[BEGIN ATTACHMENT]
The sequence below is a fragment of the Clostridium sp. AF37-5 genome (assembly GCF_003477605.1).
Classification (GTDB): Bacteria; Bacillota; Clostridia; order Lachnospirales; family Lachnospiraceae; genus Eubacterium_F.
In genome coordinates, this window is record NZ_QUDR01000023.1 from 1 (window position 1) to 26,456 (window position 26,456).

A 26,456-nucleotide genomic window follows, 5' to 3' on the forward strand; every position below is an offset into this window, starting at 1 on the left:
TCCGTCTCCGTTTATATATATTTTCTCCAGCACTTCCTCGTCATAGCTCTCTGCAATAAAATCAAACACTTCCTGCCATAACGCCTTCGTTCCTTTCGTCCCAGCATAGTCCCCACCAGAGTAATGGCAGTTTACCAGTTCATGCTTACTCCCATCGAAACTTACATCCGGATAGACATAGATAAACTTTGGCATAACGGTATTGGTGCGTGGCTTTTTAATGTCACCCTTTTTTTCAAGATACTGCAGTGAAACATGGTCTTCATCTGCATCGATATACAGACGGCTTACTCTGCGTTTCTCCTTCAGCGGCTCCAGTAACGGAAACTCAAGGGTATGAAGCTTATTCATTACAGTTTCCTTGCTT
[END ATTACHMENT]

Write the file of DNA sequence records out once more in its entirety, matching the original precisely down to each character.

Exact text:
The sequence below is a fragment of the Clostridium sp. AF37-5 genome (assembly GCF_003477605.1).
Classification (GTDB): Bacteria; Bacillota; Clostridia; order Lachnospirales; family Lachnospiraceae; genus Eubacterium_F.
In genome coordinates, this window is record NZ_QUDR01000023.1 from 1 (window position 1) to 26,456 (window position 26,456).

A 26,456-nucleotide genomic window follows, 5' to 3' on the forward strand; every position below is an offset into this window, starting at 1 on the left:
TCCGTCTCCGTTTATATATATTTTCTCCAGCACTTCCTCGTCATAGCTCTCTGCAATAAAATCAAACACTTCCTGCCATAACGCCTTCGTTCCTTTCGTCCCAGCATAGTCCCCACCAGAGTAATGGCAGTTTACCAGTTCATGCTTACTCCCATCGAAACTTACATCCGGATAGACATAGATAAACTTTGGCATAACGGTATTGGTGCGTGGCTTTTTAATGTCACCCTTTTTTTCAAGATACTGCAGTGAAACATGGTCTTCATCTGCATCGATATACAGACGGCTTACTCTGCGTTTCTCCTTCAGCGGCTCCAGTAACGGAAACTCAAGGGTATGAAGCTTATTCATTACAGTTTCCTTGCTT